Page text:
Rarely have I heard one player compared to another as often as I hear Cincinnati Reds pitching prospect Daniel Corcino compared with his teammate, Johnny Cueto. I'm sure the Reds hope the comparisons become true.

There are many similarities. Both are from the Dominican Republic. Both are 5-foot-11 and are right-handed starting pitchers. At age 23, Corcino is four years younger than Cueto. He is also 10 pounds lighter, at 205 pounds. They both throw hard.

Corcino, No. 7 on the Reds' Top 20 Prospects list, is in the developmental stages of his career. Cueto is a proven Major League veteran.

Corcino began his career in 2008 as a 17-year-old pitching in the Dominican Summer League. He threw 34 bullpen innings in 23 games. Corcino had a lofty 5.29 ERA and a WHIP of 1.50, pitching to a 6-2 record.

Corcino remained in the bullpen, learning the critical components of pitching, until he was converted to a starter in 2010. Combined at Rookie League Billings and Class A Dayton, he started 15 games and threw 71 innings, yielding fewer hits (69) than innings pitched.

Improvement came in Corcino's age-20 season, in 2011, when he lowered his ERA to 3.42 in 139 1/3 innings covering 26 starts at Class A Dayton. I first saw him at the Reds' 2012 Spring Training camp in Goodyear, Ariz. The buzz at the back fields was about Corcino. Club personnel were raving about -- you guessed it -- "the next Johnny Cueto."

Corcino relies heavily upon a 91-94-mph fastball with late life. I have seen him increase the velocity to the higher 90s. But there is effort involved in Corcino's delivery -- lots of effort.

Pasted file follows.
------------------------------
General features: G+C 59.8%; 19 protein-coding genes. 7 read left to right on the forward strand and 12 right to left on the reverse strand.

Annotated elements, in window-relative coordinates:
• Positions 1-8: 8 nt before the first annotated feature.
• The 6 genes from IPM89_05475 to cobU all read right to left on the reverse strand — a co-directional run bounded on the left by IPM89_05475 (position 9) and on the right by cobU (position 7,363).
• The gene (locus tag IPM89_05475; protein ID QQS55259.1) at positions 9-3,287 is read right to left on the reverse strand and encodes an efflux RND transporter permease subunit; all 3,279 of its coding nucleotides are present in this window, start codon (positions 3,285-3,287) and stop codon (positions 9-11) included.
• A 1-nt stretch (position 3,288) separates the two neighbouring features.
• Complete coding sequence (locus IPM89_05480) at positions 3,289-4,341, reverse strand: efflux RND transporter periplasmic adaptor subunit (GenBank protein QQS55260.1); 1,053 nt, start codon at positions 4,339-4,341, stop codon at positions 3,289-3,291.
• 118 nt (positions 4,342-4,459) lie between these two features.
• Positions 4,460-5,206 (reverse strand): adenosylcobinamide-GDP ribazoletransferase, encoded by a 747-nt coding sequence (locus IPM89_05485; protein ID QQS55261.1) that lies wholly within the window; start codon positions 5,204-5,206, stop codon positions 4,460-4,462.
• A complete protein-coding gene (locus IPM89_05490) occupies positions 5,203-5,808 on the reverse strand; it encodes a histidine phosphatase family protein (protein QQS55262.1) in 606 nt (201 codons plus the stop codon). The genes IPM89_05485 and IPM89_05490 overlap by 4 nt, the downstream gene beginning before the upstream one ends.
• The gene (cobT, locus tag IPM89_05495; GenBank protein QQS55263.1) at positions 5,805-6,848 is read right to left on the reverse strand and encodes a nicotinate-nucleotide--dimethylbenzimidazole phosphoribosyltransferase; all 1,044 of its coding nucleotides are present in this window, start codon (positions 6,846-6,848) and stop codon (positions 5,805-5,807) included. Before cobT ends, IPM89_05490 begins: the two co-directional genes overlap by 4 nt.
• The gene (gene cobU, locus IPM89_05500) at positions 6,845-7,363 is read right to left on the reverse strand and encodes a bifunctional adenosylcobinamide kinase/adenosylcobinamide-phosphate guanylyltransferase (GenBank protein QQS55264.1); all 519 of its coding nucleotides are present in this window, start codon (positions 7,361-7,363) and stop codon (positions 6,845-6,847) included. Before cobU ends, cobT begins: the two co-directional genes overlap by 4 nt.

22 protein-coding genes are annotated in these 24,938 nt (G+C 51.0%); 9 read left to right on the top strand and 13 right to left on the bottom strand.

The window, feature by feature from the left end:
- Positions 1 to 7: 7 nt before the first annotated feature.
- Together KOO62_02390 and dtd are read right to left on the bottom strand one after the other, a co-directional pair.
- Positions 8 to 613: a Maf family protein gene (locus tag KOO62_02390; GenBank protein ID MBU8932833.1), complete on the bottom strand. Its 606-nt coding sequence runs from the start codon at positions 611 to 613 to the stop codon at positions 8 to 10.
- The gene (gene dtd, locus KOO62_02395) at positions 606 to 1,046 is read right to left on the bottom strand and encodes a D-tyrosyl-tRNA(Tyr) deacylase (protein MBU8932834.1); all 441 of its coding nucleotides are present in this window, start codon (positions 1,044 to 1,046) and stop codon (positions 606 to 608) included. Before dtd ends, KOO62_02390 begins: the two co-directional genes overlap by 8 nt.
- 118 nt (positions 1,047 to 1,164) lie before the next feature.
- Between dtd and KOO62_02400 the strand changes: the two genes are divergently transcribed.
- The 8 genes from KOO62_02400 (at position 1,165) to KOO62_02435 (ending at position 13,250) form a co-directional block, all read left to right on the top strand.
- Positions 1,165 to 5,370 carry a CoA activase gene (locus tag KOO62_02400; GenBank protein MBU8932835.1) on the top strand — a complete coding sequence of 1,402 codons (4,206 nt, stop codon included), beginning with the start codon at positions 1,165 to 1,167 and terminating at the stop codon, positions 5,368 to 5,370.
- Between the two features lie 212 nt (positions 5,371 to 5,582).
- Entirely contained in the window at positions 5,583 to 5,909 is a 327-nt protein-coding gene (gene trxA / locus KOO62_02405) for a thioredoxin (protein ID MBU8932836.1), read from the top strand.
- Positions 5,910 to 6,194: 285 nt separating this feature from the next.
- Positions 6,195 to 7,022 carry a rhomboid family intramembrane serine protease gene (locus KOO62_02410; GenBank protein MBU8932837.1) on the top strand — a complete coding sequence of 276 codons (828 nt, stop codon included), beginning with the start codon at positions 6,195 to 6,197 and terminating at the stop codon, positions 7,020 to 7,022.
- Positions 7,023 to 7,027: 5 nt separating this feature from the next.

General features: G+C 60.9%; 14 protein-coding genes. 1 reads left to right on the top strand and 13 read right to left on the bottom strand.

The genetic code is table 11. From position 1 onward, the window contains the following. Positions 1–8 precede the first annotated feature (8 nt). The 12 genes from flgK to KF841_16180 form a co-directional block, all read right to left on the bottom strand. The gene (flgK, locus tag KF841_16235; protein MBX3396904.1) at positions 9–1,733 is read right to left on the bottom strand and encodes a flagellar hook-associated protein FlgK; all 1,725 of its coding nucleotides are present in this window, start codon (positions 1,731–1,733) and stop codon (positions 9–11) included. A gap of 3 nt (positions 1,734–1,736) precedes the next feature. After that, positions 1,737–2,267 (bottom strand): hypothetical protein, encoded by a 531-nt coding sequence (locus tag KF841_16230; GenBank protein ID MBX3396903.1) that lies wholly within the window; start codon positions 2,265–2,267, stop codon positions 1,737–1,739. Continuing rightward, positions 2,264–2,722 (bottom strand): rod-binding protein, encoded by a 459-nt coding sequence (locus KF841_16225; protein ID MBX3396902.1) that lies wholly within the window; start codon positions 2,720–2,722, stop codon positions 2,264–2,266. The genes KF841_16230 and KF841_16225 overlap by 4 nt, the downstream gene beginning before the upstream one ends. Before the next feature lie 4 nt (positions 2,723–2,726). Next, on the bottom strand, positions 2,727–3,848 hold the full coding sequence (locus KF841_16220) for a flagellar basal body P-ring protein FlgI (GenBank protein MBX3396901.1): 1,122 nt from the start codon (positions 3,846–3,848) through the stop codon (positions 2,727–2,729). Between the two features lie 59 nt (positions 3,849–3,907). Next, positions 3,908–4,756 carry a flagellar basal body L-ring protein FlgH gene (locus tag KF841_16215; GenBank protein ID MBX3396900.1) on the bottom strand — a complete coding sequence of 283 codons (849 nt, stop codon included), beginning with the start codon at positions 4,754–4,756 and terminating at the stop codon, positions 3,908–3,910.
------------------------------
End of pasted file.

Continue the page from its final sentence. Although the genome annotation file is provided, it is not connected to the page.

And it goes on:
Because he isn't tall and can't pitch downhill like a pitcher with long arms and legs, the stocky Corcino rotates his hips and lower body and almost twists himself around as he delivers the pitch. He throws across his body. Corcino's landing spot is probably the most inconsistent part of his delivery. In fact, I saw him land toward first base, toward third base and straight ahead to home plate.

However, I don't think Corcino's aggressive mechanics are a compromising issue. If there is any concern, it is his inconsistent command and control. Corcino has to throw strikes to be effective. But at times, I saw him try to ratchet up the velocity to a point that it cost him control. I am confident that will smooth with time.

In addition to his bread-and-butter fastballs, Corcino also has an above-average slider, which I think may be an even better pitch than his fastball. The pitch breaks late, almost like a cutter. It's extremely effective against right-handed hitters.

Corcino's third pitch is a changeup that fades and sinks, changing the eye level and the balance of the hitter. It's a good pitch that finishes hitters, but it isn't one that he uses in each sequence.

This past season at Triple-A Louisville, Corcino regressed in most pitching statistics. He pitched in 28 games, starting 23 of them. In 129 innings, Corcino gave up 141 hits and threw to a WHIP of 1.659. He had a whopping 5.86 ERA, as his command and control were elusive.

Looking at the projectable capabilities of Corcino, he has the makeup and the repertoire to succeed.

A combination of the left-handed Tony Cingrani and the right-handed Corcino could one day form a solid one-two punch in the Reds' rotation. For now, however, Corcino's job is to command his pitches and prove he is a capable Major League pitcher.